600 Maui businesses have closed since the wildfires — and hundreds more are on the brink

According to Maui's small business development center, about 600 businesses have closed down since the Aug. 8 fires.
Published: Nov. 2, 2023 at 11:33 PM HST|Updated: Nov. 3, 2023 at 12:17 PM HST
Email This Link
Share on Pinterest
Share on LinkedIn

HONOLULU (HawaiiNewsNow) - New data shows a continued drop in visitors — and revenue — on Maui as the island’s economy struggles to recover from the catastrophic wildfires.

According to the Hawaii Small Business Development Center on Maui, about 600 businesses have closed since the Aug. 8 wildfires.

Wayne Wong, director of the center, said there are shops across the Valley Isle facing eviction.

“It’s very, very tough and there have been no grants for businesses outside of the burn area,” said Wong. “The governor has talked of one, our mayor has talked of another, there’s been nothing.”

Since the fires, Wong said they received hundreds of phone calls asking for help.

“They are suffering economic injury, but they’re not a burn victim so they don’t qualify for assistance and so, it’s extremely difficult.”

Wong said Lahaina was home to about 1,100 businesses.

Kathleen Stout’s shop of nearly three decades, The Jewelry Stand Maui, was one of them.

She lost everything on Aug. 8.

“I’m sad to know that my business and livelihood and passion of 26 years in downtown Lahaina is gone,” said Stout. “I have me to make the jewelry but as far as my established business and all the years of hard work and love and passion, it’s hard to see the future as to where that’s gonna go.”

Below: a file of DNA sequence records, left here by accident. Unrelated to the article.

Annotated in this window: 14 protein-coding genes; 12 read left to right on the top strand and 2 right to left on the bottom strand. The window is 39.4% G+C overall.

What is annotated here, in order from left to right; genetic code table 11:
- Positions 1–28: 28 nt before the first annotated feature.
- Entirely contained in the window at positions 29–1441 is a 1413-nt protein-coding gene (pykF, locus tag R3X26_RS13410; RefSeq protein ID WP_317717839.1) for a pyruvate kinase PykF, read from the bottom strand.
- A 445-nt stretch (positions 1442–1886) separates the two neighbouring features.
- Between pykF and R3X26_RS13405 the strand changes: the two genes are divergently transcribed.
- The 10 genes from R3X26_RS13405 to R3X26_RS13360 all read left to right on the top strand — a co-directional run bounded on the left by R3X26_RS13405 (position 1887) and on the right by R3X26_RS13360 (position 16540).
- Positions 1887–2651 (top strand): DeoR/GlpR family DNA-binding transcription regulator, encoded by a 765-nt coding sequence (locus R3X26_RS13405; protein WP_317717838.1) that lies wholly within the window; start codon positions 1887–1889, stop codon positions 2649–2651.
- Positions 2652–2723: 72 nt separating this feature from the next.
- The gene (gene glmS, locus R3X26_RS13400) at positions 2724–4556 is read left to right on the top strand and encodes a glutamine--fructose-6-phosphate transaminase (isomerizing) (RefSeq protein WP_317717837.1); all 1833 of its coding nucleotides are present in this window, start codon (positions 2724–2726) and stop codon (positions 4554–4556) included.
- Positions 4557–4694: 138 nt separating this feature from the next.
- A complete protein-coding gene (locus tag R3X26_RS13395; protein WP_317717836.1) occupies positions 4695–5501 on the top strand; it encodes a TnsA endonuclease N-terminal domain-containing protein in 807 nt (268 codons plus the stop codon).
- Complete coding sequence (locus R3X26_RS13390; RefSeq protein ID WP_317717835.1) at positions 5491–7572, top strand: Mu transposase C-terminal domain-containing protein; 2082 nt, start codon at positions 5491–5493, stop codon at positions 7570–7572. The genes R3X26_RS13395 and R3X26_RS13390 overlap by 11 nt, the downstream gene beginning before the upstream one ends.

Stout has since opened an online shop, but the road to recovery has been tough.

“I don’t see any progress in a forward motion to find new places or even help,” said Stout. “I’ve tried all the correct avenues that I know to, for me to reach out for help and so far, I don’t know anyone.”

Special Section: Maui Wildfires Disaster

James Kunane Tokioka, director of the Department Business, Economic Development and Tourism, said the state sent $12.5 million to Maui County a month after the fires to help businesses.

But no one’s received the money so far. It was turned over to the county council for approval.

And now the application process and requirements are being finalized.

“We’re hoping that whatever the log jam was is fixed with the business loans and I explained before, the loan is going to be a forgivable loan, unless you move from the state of Hawaii,” said Tokioka. “If you move from Maui, because there’s no business there for you and you go to any of the outer islands, it’s forgivable, but if you move to the mainland, it’s not.”

Tokioka said the money will eventually be distributed through three agencies: Maui Economic Development Board, Maui Community Federal Credit Union and Maui Economic Opportunity.